Sports presenter Erin Molan doesn't have a "racist bone in her body" but was set up by the Daily Mail to damage her reputation, a judge has been told.
Her barrister Sandy Dawson SC also accused the media outlet of running an illegitimate ongoing campaign against Molan, a Nine Network presenter and co-host of the 2GB rugby league show, The Continuous Call Team.
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She is suing the Daily Mail for defamation claiming she was portrayed as racist, callous and arrogant in an article and tweets about her saying "hooka looka mooka hooka fooka" on air in June.
At the first case management hearing in the Federal Court on Friday, Mr Dawson asked the judge for the earliest hearing date available.
"There is an ongoing campaign by the Daily Mail to damage Ms Molan's reputation, to do so entirely illegitimately," he said.
The organisation was publishing online its defence to the claim, which he said was another way of spreading the two main falsities outlined in her statement of claim.
They were that she had described the hooka phrase as an "in-joke" and had refused to apologise.
The media outlet obviously made up the in-joke quote but attributed it to her, he said.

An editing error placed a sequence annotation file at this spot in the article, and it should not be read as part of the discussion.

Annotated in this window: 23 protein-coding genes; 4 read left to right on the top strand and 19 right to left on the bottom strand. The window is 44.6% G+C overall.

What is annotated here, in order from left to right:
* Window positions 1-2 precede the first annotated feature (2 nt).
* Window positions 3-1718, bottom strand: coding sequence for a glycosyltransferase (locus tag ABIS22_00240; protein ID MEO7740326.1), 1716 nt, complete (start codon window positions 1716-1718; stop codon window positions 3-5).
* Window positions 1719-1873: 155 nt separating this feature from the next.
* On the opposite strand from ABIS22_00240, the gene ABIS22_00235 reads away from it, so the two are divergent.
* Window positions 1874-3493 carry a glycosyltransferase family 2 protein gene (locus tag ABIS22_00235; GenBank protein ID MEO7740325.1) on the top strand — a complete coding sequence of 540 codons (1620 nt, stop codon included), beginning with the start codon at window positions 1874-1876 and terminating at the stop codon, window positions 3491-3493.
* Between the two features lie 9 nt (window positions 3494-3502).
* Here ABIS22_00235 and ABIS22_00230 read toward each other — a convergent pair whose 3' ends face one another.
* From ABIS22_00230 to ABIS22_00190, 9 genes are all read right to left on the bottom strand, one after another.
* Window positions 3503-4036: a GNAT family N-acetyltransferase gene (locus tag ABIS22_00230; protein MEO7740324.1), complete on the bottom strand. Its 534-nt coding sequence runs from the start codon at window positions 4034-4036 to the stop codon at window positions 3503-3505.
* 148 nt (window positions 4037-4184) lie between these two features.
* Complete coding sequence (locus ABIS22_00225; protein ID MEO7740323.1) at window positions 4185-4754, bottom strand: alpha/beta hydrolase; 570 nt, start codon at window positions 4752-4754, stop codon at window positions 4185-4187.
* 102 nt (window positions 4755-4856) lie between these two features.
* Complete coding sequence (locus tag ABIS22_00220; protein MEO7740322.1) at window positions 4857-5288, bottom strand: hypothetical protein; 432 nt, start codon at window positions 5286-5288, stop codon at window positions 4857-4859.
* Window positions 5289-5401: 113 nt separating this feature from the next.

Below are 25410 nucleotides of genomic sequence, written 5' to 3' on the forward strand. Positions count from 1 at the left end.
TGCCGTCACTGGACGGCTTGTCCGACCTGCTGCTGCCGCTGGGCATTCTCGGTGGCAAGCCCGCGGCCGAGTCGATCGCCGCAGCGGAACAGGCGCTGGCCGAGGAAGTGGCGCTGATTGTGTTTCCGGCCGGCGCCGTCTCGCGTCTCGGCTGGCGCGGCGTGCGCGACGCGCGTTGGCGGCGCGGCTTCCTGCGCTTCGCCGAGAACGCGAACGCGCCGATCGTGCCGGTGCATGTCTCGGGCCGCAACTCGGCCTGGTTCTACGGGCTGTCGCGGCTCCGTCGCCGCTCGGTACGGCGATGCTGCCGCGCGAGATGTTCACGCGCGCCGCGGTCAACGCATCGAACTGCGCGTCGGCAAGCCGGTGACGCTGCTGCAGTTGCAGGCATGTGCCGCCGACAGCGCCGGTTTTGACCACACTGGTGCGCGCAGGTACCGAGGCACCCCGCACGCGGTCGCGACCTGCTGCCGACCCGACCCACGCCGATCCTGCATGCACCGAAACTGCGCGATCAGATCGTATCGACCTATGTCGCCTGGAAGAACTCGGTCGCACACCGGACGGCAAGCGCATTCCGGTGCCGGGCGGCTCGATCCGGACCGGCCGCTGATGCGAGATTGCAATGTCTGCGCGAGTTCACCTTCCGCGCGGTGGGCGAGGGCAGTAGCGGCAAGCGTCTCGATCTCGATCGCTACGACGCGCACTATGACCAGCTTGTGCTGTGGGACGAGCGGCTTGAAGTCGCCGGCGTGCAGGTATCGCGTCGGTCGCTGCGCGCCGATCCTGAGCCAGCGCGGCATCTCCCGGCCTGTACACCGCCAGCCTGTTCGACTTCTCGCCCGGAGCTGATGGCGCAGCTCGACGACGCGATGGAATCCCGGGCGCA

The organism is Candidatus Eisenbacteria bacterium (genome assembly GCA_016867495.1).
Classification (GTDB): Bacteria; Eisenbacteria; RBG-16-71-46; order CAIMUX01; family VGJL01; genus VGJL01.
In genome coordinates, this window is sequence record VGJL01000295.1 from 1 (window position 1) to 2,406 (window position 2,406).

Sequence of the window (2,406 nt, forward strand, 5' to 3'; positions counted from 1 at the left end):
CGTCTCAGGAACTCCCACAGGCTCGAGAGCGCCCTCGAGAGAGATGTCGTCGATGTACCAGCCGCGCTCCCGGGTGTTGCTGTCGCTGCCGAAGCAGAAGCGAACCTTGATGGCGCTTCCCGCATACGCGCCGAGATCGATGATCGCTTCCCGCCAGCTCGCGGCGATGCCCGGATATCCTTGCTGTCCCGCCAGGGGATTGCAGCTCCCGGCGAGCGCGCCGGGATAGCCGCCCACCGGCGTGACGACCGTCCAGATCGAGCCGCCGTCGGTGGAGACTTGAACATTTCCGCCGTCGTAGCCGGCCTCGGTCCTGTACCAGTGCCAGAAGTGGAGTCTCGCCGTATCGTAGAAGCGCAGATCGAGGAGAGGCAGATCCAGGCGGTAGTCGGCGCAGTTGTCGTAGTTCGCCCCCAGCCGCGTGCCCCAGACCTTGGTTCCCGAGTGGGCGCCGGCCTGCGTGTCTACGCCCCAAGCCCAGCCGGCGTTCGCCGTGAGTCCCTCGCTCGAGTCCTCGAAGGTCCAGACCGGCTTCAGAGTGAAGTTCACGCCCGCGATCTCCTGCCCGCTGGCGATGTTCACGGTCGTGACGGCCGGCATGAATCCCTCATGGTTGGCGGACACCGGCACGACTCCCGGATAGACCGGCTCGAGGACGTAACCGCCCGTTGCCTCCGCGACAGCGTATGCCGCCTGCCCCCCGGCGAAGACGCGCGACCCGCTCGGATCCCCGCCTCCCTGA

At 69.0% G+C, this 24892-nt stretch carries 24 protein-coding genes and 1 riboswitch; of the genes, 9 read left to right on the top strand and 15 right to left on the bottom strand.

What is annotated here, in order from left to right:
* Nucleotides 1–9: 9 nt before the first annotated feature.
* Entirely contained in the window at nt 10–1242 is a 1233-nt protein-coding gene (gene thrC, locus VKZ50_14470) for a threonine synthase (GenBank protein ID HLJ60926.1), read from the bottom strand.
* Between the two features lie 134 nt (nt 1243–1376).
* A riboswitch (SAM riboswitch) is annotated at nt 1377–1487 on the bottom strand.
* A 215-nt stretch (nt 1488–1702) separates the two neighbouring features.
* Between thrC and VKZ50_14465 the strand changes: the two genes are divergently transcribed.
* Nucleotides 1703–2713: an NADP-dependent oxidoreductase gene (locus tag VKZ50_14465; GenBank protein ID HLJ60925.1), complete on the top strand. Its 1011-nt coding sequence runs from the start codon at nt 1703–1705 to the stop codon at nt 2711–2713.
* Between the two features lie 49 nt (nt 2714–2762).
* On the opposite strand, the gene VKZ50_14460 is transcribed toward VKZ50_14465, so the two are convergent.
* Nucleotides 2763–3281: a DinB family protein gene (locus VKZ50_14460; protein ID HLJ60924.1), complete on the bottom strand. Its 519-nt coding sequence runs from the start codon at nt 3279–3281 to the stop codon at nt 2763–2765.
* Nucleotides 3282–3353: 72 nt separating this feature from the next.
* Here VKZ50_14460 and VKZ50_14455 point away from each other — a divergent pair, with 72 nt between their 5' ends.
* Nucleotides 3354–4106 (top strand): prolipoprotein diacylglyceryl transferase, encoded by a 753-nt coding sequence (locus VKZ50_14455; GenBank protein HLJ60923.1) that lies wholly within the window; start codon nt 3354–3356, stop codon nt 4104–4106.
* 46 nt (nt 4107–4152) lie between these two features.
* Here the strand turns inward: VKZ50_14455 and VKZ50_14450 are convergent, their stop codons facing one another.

A journalist had contacted her at 1.03 pm on June 5 saying "are you going to apologise" and 31 minutes later the article was published saying she refused to apologise, Mr Dawson said.
There had been no complaint about her statement until the Daily Mail "generated a firestorm" prompting a reaction after it "set her up".
Molan ‘does not have a racist bone in her body’
She did in fact apologise, he said.
"She does not have a racist bone in her body."
The Daily Mail's lawyer, Paul Svilans, denied the media outlet had been running an illegitimate campaign against Molan, submitting the issue clearly was whether or not she was racist.
"We have put on a defence with 24 instances of when the applicant has engaged in racist behaviour," he said.
The defence was pleading "truth' to all the defamatory meanings alleged by Molan.
His client was relying on things like Molan putting on Japanese, Chinese and Indonesian accents and mocking Pacific Islander names, Mr Svilans said.
"That is the key issue - is she racist because of that behaviour?"
Justice Robert Bromwich was told the parties have agreed to take part in mediation but if that failed the hearing of the case could take up to seven days.
He listed the case for hearing from August 30, 2021, the earliest date the judge had available for that block of time, and for another case management hearing on February 19.
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